Player characters are the stars of the show. The main event. The tavern. The Ones Who Get Things done. The GM knows it, and the players know it. Nothing happens in the world that does not affect them and nothing gets done which they do not do. This article suggests ways to make your world bigger than your PCs.
When most people think of our journey to the moon, they picture Neil Armstrong taking his first historic leap onto a new world. They never imagine the amount of work that got him there. In the same manner, players rarely consider the amount of work a Gamemaster, or GM, places into campaign creation. A GM must be the assembly worker, the engineer, and the astronomer if they want to create a successful campaign.
This discussion over dungeon construction became far too theoretical over practical. Where I had hoped to discuss nails and material weights I ended up talking gravitational waves. No, that's not the best analogy. I ended up talking zoning laws and building permits, the social side of dungeon construction. Truthfully, this is the side that no one wants to talk about, because it is the dreadful side. It is the bureaucratic side, the dull side, the side that is all regulation and not creative freedom.
The situation stays the same. One minute you're bleeding to death. The next minute you're on your feet, thanking the Gamemaster that you didn't get snuffed. And as your bandages get pulled away, you stride confidently back into the world with a gleam in your eye and a smile on your face. Where you're immediately faced with the one villain you know you can't defeat.
Writers spend years creating and embellishing roleplaying settings like One World By Night and the Forgotten Realms. Game masters labor for hours on their campaign worlds, defining everything from two thousand years of global history to the color of the robes worn by a tiny sect of monks dedicated to a forgotten god. Why this obsession with minutia? To create an imaginary world that seems as complete as possible for the gaming group or, to borrow from the computer age, to create a Multi-User Shared Hallucination.
With Space already covered, it makes sense to next discuss Time. The two can, after all, be considered aspects of the same space-time concept. Time is an important factor in any role playing game, because it is a constant element of our existence, and like space, it forms the framework within which we live.
Read the rules, roam the boards, visit the games and it's all the same: Acting has replaced gaming in RPGs. Players are discouraged from studying the gamebooks; knowing about common monsters or enemies is disparaged under the derogatory term of "meta-gaming." Instead, characters should stare in wonder at the story and atmosphere that the Gamemaster creates, then blunder and stumble through the adventure. As long as they blunder and stumble using flowery language, Gamemasters reward them. I'm disgusted. I'm sick. How has it gotten this bad?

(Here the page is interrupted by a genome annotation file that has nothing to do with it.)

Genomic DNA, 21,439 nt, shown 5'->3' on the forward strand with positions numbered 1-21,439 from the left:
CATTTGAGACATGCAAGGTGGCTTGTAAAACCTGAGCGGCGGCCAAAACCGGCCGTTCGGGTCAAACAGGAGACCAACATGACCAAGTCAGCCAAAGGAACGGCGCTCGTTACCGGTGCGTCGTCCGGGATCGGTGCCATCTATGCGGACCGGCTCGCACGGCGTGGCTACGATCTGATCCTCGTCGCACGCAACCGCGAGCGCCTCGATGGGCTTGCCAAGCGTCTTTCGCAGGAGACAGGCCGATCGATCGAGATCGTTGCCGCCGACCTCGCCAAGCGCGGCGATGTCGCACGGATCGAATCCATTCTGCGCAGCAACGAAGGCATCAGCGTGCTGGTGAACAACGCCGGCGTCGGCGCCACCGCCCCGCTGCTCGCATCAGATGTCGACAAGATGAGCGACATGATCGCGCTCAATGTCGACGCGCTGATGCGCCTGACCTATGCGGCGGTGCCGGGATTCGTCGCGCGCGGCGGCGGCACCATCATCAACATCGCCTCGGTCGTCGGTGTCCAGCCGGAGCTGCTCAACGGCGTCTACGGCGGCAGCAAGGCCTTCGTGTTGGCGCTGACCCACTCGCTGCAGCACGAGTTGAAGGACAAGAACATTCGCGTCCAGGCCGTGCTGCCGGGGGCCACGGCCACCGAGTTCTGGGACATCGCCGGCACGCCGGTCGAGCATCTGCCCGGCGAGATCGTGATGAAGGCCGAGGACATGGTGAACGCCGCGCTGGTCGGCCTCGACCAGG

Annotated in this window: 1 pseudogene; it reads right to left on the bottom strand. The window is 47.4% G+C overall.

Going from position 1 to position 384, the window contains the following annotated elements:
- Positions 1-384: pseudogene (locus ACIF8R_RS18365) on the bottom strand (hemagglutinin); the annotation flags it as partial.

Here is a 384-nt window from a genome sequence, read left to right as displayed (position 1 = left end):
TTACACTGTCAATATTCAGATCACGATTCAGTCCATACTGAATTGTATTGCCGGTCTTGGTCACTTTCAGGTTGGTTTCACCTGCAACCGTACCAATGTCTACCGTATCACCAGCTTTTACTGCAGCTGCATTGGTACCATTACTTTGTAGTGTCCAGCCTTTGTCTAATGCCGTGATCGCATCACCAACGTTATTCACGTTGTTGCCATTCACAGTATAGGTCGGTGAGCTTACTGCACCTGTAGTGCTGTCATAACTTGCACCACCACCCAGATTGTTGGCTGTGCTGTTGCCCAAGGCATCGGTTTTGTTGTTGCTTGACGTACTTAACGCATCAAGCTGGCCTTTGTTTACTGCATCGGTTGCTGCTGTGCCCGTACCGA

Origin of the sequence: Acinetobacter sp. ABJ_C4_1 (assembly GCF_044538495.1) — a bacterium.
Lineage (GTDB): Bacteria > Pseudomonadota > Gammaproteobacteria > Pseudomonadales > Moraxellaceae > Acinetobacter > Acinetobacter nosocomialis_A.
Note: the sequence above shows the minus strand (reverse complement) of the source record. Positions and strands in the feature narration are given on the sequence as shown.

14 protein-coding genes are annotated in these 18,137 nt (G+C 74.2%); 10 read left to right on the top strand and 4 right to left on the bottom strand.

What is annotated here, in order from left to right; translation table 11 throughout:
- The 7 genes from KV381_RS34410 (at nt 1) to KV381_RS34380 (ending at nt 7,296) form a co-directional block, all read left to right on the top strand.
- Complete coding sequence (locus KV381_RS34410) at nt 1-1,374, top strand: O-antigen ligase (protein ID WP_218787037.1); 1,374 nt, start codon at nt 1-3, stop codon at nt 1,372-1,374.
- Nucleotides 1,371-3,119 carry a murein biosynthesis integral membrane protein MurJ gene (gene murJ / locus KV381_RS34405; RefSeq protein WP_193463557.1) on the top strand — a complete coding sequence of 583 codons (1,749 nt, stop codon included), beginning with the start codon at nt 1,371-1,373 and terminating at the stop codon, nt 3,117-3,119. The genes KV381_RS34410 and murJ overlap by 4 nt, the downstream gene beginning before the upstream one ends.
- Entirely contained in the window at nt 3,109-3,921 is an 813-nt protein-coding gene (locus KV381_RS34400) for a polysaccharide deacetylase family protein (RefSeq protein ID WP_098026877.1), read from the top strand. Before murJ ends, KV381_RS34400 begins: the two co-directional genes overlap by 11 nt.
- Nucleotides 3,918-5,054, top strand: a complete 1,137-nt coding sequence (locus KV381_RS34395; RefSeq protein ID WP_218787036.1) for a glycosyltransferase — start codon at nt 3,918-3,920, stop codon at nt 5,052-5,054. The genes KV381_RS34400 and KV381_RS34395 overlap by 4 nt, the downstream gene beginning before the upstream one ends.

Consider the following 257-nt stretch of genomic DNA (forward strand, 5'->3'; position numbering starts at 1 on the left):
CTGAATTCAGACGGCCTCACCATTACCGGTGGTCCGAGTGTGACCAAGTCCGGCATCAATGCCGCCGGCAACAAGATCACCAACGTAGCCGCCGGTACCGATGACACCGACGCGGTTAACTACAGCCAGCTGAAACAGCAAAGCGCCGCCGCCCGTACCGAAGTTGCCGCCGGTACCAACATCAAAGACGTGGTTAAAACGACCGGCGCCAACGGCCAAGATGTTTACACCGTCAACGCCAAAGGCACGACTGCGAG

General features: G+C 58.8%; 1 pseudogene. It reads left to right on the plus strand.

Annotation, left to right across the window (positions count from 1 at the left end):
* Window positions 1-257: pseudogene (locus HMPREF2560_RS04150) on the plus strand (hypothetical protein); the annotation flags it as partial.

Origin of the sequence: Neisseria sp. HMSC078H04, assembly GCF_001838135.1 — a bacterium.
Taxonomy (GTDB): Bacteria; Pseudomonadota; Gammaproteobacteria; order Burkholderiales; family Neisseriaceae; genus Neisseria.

War. The word seems so petty to us here. The war started before anyone can remember, and the historians don't even bother tracking the events of it. Some say it started over a woman, others say it was a skirmish over political boundaries, but nobody is certain. Violence begets violence, that's why the war doesn't stop. If a sliver of peace begins to appear, there is always a small battle that shatters our frigid hopes. War does have its advantages, though.
There are advantages and disadvantages to playing a freeform system. DMs have the freedom to create whatever is in their imaginations, to write good stories and focus on character and story, not mechanics. It's nice, for such a system provides an outlet for the creative junk my mind comes up with at random times during the day. But such a freeform system has its disadvantages as well. For starters, have any of you fellow GMs out there ever noticed just how difficult it is to get a campaign started?
But how do you know? How do you ever know what is worth stealing? Sure, if looking at it causes a "wow" reaction, that's a fair sign there might be some worthwhile qualities present. Obviously, you want to use it if it is a good dungeon. But if a good dungeon is only defined by its purpose in an adventure, then how could it be good?